Red Bastard- Review
If you’re not a fan of being forced into genuine interaction with a stage performance, then Red Bastard, performed by Eric Davis and created under the direction of Sue Morrison with continued direction by Deanna Fleysher, will likely turn you off of one man bouffon shows for a while. However, I urge the Fringe patrons of Ottawa to expand their minds and shake their inhibitions and check out this show, because it offers a truly new perspective on theatre and is an all-around great experience.
It’s hard to describe exactly what happens in Studio Leonard-Beaulne, and trying to do so would only ruin the performance. The blackbox stage is laid bare apart from one chalkboard hanging in the extreme upstage curtain. The Red Bastard doesn’t need any set as his presence alone fills the entire space. In a ridiculously padded red onesie, the performer invites the audience to co-create in his show by participating genuinely and enthusiastically. In no uncertain terms, the Red Bastard tells the audience that “the piece will be what you make it.”
Davis pulls some incredible confessions out of the audience. From a woman admitting to having sexual fantasies about the performer to a man confronting his desperate and heartbreaking attempts to get in contact with his estranged brother, the show delivers on its promise to have something interesting happen every ten seconds.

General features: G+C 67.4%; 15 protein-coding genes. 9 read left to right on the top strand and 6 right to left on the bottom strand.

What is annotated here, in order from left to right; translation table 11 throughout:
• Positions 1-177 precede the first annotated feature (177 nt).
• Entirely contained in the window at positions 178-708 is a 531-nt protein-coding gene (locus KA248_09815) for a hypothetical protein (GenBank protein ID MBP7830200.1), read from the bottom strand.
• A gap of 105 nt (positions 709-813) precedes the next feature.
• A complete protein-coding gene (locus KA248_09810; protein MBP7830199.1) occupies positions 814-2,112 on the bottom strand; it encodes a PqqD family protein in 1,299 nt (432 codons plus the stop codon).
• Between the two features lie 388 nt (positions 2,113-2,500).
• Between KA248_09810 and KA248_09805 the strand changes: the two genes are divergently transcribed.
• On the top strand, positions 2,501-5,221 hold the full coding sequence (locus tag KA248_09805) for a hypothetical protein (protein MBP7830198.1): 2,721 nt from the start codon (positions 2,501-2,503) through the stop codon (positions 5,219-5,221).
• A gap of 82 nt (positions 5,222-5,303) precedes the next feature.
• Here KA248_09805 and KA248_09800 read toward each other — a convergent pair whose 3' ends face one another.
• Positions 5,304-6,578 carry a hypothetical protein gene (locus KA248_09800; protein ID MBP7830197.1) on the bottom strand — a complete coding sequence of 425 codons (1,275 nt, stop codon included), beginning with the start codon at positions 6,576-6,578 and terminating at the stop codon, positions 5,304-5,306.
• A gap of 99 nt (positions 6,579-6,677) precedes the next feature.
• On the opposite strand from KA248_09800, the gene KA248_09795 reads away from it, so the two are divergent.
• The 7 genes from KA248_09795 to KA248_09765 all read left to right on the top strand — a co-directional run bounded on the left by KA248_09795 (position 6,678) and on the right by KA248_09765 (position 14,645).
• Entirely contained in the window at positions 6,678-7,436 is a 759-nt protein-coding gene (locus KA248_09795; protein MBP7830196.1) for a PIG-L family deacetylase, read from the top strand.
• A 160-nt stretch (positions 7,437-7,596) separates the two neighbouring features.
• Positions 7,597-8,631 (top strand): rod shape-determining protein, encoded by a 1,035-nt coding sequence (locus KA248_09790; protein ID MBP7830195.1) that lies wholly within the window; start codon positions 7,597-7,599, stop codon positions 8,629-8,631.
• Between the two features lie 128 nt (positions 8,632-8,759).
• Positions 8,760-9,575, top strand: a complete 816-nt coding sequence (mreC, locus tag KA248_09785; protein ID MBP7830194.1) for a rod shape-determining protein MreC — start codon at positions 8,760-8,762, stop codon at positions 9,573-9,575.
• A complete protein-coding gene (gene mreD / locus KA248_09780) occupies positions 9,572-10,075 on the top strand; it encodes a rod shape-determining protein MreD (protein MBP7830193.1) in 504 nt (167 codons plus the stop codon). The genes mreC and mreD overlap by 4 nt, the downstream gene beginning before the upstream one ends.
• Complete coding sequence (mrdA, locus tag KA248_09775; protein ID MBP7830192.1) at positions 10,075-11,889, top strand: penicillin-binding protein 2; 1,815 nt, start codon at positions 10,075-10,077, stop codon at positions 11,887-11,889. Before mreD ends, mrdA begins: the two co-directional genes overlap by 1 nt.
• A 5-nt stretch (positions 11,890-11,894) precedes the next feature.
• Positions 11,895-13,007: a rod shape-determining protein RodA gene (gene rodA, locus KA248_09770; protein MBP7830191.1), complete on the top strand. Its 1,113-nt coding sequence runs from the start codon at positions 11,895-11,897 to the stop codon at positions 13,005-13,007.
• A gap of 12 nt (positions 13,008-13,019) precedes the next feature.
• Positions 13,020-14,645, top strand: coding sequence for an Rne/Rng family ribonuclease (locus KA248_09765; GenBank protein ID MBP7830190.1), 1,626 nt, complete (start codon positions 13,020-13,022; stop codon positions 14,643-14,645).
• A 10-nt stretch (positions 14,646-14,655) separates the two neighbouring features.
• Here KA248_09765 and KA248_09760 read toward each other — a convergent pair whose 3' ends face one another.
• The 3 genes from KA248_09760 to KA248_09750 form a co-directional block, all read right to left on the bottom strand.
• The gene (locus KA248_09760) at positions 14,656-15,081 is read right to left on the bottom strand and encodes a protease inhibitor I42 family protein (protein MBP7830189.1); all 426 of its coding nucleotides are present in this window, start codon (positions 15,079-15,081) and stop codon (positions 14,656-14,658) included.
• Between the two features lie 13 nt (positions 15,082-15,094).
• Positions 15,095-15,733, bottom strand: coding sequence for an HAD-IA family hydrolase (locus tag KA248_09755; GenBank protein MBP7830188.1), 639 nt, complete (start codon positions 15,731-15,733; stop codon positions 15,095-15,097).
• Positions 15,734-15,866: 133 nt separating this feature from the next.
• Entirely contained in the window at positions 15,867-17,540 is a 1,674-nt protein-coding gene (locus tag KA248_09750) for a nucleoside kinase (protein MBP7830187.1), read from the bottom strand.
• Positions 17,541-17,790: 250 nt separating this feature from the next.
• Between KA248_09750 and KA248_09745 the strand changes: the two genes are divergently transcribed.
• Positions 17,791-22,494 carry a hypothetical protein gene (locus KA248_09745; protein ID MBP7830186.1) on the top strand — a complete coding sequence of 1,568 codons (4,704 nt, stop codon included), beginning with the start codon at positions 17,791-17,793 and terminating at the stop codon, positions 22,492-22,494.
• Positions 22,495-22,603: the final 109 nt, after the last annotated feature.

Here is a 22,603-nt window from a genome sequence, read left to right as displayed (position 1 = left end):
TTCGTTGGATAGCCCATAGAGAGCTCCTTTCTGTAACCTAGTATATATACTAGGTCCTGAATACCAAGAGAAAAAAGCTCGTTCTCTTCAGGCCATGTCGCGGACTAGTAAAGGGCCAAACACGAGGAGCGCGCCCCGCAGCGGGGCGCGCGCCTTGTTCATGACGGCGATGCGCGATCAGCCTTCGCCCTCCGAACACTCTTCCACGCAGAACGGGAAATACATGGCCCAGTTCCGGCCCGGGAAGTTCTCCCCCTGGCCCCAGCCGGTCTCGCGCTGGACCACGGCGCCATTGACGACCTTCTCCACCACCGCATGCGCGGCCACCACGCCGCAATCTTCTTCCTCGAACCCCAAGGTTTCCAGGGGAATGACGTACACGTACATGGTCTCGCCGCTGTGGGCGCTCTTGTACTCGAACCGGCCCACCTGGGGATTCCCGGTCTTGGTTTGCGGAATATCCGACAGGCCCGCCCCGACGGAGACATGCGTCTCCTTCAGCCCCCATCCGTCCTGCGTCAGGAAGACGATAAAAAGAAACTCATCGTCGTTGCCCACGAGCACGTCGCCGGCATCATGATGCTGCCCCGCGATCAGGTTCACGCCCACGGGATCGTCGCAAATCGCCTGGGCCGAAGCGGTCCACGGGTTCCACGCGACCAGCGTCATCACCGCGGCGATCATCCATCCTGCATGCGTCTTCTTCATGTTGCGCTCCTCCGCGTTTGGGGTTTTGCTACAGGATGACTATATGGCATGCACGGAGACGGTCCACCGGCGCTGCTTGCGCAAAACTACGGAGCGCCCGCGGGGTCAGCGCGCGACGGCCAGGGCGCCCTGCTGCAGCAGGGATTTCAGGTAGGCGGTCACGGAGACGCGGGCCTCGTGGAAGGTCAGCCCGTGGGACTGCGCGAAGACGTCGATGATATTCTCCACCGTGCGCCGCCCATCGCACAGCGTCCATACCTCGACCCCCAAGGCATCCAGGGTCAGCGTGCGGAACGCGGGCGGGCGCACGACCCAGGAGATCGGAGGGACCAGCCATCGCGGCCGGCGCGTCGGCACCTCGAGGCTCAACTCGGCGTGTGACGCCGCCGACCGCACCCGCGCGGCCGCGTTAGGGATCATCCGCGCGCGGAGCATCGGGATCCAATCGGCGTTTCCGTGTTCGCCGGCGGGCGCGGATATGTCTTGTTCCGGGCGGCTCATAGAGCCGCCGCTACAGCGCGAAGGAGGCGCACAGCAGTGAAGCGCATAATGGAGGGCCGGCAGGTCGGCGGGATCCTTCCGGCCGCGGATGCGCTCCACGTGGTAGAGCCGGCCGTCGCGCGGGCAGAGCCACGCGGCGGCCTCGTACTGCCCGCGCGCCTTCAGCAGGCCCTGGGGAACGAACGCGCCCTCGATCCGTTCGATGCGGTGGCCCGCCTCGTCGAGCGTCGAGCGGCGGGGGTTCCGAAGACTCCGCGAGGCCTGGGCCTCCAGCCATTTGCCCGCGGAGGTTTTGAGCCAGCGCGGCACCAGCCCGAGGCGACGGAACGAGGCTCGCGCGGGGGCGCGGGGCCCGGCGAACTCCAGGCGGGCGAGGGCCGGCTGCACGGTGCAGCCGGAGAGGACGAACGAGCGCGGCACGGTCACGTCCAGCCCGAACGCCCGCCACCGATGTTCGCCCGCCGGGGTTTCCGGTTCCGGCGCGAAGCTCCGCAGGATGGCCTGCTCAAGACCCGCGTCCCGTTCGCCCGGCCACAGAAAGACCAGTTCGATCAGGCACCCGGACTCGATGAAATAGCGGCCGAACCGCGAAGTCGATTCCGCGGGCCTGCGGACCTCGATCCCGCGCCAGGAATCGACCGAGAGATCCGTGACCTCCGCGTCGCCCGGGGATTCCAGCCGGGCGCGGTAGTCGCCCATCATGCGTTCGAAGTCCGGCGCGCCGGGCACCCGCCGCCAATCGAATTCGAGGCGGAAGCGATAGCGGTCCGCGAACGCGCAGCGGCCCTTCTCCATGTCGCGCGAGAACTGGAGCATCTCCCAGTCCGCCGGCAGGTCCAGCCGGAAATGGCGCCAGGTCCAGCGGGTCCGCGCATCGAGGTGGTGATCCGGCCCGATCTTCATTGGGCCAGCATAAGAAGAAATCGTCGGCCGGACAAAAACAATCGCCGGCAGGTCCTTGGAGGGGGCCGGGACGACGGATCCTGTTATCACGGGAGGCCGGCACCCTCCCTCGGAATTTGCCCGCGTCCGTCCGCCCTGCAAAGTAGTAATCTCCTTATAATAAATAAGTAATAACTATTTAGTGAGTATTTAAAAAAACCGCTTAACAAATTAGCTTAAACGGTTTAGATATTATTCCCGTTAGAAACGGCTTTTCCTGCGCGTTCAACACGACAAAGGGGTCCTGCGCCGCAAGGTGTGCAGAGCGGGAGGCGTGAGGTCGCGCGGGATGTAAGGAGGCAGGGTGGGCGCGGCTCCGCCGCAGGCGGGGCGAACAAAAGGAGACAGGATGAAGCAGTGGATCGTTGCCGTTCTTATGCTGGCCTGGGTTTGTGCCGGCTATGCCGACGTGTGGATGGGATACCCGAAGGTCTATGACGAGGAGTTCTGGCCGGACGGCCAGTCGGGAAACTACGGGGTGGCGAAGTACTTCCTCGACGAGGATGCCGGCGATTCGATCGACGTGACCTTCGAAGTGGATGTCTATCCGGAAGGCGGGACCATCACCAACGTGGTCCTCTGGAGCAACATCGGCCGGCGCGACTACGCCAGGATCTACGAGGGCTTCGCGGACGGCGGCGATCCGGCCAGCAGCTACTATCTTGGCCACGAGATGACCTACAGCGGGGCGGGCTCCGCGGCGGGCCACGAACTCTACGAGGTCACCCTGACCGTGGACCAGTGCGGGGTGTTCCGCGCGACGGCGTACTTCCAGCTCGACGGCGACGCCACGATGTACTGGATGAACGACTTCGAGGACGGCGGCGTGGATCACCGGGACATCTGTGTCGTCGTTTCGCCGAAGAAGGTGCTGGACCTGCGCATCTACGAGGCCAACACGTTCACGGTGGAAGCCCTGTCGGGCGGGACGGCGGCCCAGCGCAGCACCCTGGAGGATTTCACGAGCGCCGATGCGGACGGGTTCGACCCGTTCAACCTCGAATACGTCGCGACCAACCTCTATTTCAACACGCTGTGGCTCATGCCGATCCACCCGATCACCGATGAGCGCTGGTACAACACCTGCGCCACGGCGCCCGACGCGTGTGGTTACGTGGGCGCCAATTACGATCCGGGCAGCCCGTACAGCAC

Perhaps, the most powerful moment, for me, is when the performer convinces an audience member to get on stage and call an old friend, who the audience member felt had wronged him, and say the things the gentleman had so obviously been keeping bottled up. With the support of an entire audience behind him, the gentleman lets loose (via voicemail) and is given some of the satisfaction he clearly desired. Only the people who were there can really understand what happened after the phone call: this particular audience will most certainly always think about it when reminiscing about that time they met the Red Bastard.
The show changes every performance and is heavily dependent on the willingness of the audience, yet I still appreciated The Red Bastard on many levels. Davis’s performance was inspiring, and he embodied the Bastard from head to toe; it exudes a certain professionalism in the sense that the performer remains in full control of his script the entire time; and finally it’s provocative in that it forces audience members to step outside of their comfort zone and make a genuine connection with the performer on stage. This is a show Ottawa audiences need to see. It is excellent and showcases the bouffon genre at its finest.